Losing Liberal Lockstep, or Why Stealing From The GOP Playbook Is Bad

I sure as heck am a liberal. Politically, ideologically, and definitely socially. It’s that last part that gives me trouble these days, though. Not because of my opponents; most of those can’t debate their way out of a wet paper bag, and depend on sites like Drudge and Fox News for their slanted data. Anyone who sticks their head down that hole has no effect on me. No, the problem is among those on my own side… or who at least claim to be.

I guess what it all comes down to, for me, is that social liberalism was once an alternative that enabled people to pursue whatever types of consensual personal behavior they wanted, and thus was a movement that increased individual freedom and happiness. It was the antidote to Jerry Fallwell telling you that you were going to hell, to Nancy Reagan saying “just say no,” to your conservative parents telling you to choose not to be gay, to Pat Robertson saying don’t have sex, to Tipper Gore telling you that you couldn’t listen to the music you like, to don’t wear those clothes, don’t walk that way, don’t have fun, don’t be yourself. So, of course, that movement won. It was a positive, joyful, human, freeing alternative to an exhausted, ugly, narrow vision of how human beings should behave.

It appears to me that the modern public face of social liberalism has ceased to seem positive, joyful, human, and freeing. I now mostly associate that public face with danger, with an endless list of things that you can’t do or say or think, and with the constant threat of being called an existentially bad person if you say the wrong thing, or if someone decides to misrepresent what you said as saying the wrong thing. There are so many ways to step on a landmine now, so many terms that have become forbidden, so many attitudes that will get you cast out if you even appear to hold them.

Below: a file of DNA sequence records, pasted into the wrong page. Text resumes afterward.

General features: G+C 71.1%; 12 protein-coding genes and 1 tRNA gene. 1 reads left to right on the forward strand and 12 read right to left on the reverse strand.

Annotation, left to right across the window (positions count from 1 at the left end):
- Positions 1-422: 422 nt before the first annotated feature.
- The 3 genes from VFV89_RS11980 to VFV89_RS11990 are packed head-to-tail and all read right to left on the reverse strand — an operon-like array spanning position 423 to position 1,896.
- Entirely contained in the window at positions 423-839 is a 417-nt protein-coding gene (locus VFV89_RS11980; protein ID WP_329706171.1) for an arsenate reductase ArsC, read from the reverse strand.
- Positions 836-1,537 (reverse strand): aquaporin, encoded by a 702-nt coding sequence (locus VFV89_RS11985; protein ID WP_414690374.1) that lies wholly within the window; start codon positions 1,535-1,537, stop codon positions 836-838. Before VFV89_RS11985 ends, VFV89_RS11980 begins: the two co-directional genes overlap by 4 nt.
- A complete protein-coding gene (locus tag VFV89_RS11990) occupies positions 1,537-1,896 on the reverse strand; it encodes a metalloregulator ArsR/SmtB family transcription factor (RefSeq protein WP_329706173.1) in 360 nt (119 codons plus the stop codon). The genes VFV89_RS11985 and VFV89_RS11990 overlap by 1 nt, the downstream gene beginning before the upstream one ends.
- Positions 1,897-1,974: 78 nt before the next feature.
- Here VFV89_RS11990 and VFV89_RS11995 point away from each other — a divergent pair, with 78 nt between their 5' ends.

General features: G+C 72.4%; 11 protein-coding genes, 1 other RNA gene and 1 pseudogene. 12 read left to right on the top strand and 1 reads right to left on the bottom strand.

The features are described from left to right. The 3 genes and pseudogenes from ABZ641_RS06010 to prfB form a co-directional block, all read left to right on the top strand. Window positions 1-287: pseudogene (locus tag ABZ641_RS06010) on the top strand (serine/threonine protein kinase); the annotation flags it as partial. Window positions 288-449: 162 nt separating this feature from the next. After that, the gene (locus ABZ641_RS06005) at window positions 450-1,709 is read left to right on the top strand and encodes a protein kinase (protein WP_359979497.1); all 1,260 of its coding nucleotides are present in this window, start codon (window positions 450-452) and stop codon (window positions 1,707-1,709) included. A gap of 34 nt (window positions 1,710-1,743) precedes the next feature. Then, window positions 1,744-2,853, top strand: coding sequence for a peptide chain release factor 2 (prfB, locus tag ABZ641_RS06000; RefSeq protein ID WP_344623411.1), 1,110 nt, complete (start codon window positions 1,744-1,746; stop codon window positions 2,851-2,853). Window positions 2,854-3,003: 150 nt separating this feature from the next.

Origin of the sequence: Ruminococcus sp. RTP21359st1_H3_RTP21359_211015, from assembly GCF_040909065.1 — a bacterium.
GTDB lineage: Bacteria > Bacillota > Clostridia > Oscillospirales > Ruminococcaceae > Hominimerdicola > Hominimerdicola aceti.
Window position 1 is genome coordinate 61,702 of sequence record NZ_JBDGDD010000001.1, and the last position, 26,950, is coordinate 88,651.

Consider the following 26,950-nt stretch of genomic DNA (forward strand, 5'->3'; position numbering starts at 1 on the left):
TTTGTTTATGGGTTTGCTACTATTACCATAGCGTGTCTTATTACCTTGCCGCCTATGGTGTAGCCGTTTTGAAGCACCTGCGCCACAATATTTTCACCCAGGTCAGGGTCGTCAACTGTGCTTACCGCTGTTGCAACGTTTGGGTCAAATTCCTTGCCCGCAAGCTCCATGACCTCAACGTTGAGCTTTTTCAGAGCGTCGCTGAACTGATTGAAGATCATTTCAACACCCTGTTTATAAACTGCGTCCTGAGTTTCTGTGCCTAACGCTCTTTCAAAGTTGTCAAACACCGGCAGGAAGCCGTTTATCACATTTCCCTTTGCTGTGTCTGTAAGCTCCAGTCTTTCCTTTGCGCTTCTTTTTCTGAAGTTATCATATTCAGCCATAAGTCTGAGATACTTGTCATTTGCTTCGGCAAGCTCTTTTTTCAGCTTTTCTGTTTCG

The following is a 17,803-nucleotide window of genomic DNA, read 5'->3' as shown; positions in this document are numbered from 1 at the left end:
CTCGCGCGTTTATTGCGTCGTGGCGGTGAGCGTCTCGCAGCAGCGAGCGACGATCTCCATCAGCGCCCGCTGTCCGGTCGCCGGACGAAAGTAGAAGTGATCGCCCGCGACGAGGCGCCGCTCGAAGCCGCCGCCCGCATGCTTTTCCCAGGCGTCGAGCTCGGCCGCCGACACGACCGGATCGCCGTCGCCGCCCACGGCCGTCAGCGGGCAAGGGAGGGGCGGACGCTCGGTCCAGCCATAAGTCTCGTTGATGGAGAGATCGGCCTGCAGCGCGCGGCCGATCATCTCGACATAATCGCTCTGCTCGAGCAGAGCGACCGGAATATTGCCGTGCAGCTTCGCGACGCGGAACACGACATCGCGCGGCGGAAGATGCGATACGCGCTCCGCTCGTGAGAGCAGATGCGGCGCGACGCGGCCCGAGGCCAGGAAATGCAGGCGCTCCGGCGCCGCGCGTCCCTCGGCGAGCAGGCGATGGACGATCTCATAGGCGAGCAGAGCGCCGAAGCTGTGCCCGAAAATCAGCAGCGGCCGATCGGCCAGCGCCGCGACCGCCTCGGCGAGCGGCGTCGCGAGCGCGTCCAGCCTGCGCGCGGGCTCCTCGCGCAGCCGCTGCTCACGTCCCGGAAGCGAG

I’m far from alone in feeling that it’s typically not worth it to engage, given the risks. Dealing with younger people teaches me about the way these movements are perceived. I can’t tell you how common it is for me to talk to college-aged individuals, who seem like good people, who discuss liberal and left-wing beliefs as positive ideas, but who shrink from identifying with liberalism and feminism instinctively. I lament that fact, but it doesn’t surprise me. Of course, much of these feelings stem from conservative misrepresentations and slanders of what social liberalism is and means. But it also comes from the perception that, in the online forums where so much political discussion happens these days, the slightest misstep will result in character assassination and vicious condemnation.

Suppose you are a young college student inclined towards liberal or left-wing ideas. And further suppose that, like a lot of such college students, you enjoy Stephen Colbert and find him a political inspiration. Now imagine that, during the #CancelColbert fiasco, you defended Colbert on Twitter. If your defense was noticed by the people who police that forum, the consequences were likely to be brutal. People would not have said “here, let me talk you through this.” It wouldn’t have been a matter of friendly and inviting disagreement. Instead, as anyone paying attention saw, it would have been an invitation for immediate and unequivocal assault. That’s how the loudest voices on Twitter and Tumblr and Facebook act. The culture is one of attack, rather than of education. And the claims, typically, are existential: not “this thing you said is problematic from the standpoint of race,” but rather “you’re a racist.” Not “I think there’s some gender issues going here that you should think about,” but “you’re a misogynist.” Always. I know that there are kinder voices out there in socially liberal circles on social media, but unfortunately, when these social-media hurricanes get going, those voices are constantly and consistently drowned out… or driven out.